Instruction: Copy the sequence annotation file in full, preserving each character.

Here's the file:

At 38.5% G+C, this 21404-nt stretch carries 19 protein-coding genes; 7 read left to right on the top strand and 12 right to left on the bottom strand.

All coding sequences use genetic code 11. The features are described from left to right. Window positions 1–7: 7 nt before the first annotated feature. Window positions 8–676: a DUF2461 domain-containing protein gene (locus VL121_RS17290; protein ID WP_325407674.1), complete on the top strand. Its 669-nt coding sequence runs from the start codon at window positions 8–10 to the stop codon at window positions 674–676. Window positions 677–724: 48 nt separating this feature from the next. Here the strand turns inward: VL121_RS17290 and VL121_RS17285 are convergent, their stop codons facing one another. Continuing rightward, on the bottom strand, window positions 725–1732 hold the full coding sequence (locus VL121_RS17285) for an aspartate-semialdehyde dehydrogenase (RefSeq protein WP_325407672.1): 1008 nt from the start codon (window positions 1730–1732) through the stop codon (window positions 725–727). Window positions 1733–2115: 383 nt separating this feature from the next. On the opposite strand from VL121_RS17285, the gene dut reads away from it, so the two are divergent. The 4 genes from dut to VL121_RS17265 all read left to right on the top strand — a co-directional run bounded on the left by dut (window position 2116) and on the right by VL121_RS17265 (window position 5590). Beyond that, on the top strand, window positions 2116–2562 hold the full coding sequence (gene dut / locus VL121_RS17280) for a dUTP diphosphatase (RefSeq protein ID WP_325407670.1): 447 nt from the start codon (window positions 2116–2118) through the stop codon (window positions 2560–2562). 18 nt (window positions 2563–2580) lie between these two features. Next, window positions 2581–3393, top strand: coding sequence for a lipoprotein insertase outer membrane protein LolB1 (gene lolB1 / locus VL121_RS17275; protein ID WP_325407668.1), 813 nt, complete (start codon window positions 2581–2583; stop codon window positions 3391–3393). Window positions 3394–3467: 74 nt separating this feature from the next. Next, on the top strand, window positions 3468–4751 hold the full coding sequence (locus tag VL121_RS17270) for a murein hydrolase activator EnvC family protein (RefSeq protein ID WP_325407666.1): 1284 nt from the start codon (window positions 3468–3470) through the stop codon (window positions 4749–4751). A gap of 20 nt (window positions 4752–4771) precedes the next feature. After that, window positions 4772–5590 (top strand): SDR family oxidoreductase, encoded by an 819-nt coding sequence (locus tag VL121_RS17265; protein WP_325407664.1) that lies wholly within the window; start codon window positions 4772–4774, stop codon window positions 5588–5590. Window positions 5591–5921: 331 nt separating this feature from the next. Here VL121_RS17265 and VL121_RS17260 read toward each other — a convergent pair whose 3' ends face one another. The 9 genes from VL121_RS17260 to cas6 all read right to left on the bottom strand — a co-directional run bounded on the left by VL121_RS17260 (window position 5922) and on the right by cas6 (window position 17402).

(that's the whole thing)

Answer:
At 38.5% G+C, this 21404-nt stretch carries 19 protein-coding genes; 7 read left to right on the top strand and 12 right to left on the bottom strand.

All coding sequences use genetic code 11. The features are described from left to right. Window positions 1–7: 7 nt before the first annotated feature. Window positions 8–676: a DUF2461 domain-containing protein gene (locus VL121_RS17290; protein ID WP_325407674.1), complete on the top strand. Its 669-nt coding sequence runs from the start codon at window positions 8–10 to the stop codon at window positions 674–676. Window positions 677–724: 48 nt separating this feature from the next. Here the strand turns inward: VL121_RS17290 and VL121_RS17285 are convergent, their stop codons facing one another. Continuing rightward, on the bottom strand, window positions 725–1732 hold the full coding sequence (locus VL121_RS17285) for an aspartate-semialdehyde dehydrogenase (RefSeq protein WP_325407672.1): 1008 nt from the start codon (window positions 1730–1732) through the stop codon (window positions 725–727). Window positions 1733–2115: 383 nt separating this feature from the next. On the opposite strand from VL121_RS17285, the gene dut reads away from it, so the two are divergent. The 4 genes from dut to VL121_RS17265 all read left to right on the top strand — a co-directional run bounded on the left by dut (window position 2116) and on the right by VL121_RS17265 (window position 5590). Beyond that, on the top strand, window positions 2116–2562 hold the full coding sequence (gene dut / locus VL121_RS17280) for a dUTP diphosphatase (RefSeq protein ID WP_325407670.1): 447 nt from the start codon (window positions 2116–2118) through the stop codon (window positions 2560–2562). 18 nt (window positions 2563–2580) lie between these two features. Next, window positions 2581–3393, top strand: coding sequence for a lipoprotein insertase outer membrane protein LolB1 (gene lolB1 / locus VL121_RS17275; protein ID WP_325407668.1), 813 nt, complete (start codon window positions 2581–2583; stop codon window positions 3391–3393). Window positions 3394–3467: 74 nt separating this feature from the next. Next, on the top strand, window positions 3468–4751 hold the full coding sequence (locus tag VL121_RS17270) for a murein hydrolase activator EnvC family protein (RefSeq protein ID WP_325407666.1): 1284 nt from the start codon (window positions 3468–3470) through the stop codon (window positions 4749–4751). A gap of 20 nt (window positions 4752–4771) precedes the next feature. After that, window positions 4772–5590 (top strand): SDR family oxidoreductase, encoded by an 819-nt coding sequence (locus tag VL121_RS17265; protein WP_325407664.1) that lies wholly within the window; start codon window positions 4772–4774, stop codon window positions 5588–5590. Window positions 5591–5921: 331 nt separating this feature from the next. Here VL121_RS17265 and VL121_RS17260 read toward each other — a convergent pair whose 3' ends face one another. The 9 genes from VL121_RS17260 to cas6 all read right to left on the bottom strand — a co-directional run bounded on the left by VL121_RS17260 (window position 5922) and on the right by cas6 (window position 17402).